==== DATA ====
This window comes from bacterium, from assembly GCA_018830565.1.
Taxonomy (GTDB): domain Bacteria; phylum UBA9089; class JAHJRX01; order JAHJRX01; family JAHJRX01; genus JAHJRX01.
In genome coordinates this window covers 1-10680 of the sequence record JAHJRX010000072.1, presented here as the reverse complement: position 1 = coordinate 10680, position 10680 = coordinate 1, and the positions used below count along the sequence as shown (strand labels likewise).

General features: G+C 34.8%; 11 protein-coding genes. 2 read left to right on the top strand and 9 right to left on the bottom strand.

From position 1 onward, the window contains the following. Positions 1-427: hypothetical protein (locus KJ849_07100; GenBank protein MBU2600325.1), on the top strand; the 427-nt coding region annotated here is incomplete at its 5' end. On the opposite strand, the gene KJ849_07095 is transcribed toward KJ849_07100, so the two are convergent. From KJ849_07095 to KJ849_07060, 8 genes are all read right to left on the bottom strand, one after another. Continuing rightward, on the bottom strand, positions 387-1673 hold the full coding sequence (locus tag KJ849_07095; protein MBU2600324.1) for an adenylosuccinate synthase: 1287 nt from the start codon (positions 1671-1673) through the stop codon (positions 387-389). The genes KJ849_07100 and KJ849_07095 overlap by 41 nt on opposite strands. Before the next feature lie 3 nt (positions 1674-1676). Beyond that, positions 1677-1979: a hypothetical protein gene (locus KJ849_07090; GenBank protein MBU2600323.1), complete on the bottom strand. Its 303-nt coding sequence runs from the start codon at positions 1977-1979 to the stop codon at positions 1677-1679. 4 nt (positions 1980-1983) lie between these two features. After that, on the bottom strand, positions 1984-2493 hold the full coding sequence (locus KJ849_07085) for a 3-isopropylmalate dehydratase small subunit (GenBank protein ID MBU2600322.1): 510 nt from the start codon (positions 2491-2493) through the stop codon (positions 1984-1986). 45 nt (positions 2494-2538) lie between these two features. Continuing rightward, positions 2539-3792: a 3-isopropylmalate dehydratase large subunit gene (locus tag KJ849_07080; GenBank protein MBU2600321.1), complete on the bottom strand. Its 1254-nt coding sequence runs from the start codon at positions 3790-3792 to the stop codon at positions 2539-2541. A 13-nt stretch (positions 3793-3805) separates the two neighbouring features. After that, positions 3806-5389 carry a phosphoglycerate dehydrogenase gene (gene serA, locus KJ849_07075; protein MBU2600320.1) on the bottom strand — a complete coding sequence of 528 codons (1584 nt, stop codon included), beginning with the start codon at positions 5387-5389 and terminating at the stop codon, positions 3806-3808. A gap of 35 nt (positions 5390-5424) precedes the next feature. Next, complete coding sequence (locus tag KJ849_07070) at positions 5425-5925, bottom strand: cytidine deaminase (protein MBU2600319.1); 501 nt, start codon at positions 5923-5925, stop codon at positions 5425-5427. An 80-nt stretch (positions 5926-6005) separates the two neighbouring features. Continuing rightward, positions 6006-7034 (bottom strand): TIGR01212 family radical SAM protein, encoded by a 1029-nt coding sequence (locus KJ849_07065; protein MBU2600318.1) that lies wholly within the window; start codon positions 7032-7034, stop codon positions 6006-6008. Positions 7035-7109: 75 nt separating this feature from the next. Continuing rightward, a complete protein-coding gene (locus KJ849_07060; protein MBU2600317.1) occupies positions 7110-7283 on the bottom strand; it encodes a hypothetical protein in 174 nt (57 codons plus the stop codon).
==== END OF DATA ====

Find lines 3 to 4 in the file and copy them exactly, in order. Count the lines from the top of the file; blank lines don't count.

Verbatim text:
In genome coordinates this window covers 1-10680 of the sequence record JAHJRX010000072.1, presented here as the reverse complement: position 1 = coordinate 10680, position 10680 = coordinate 1, and the positions used below count along the sequence as shown (strand labels likewise).

General features: G+C 34.8%; 11 protein-coding genes. 2 read left to right on the top strand and 9 right to left on the bottom strand.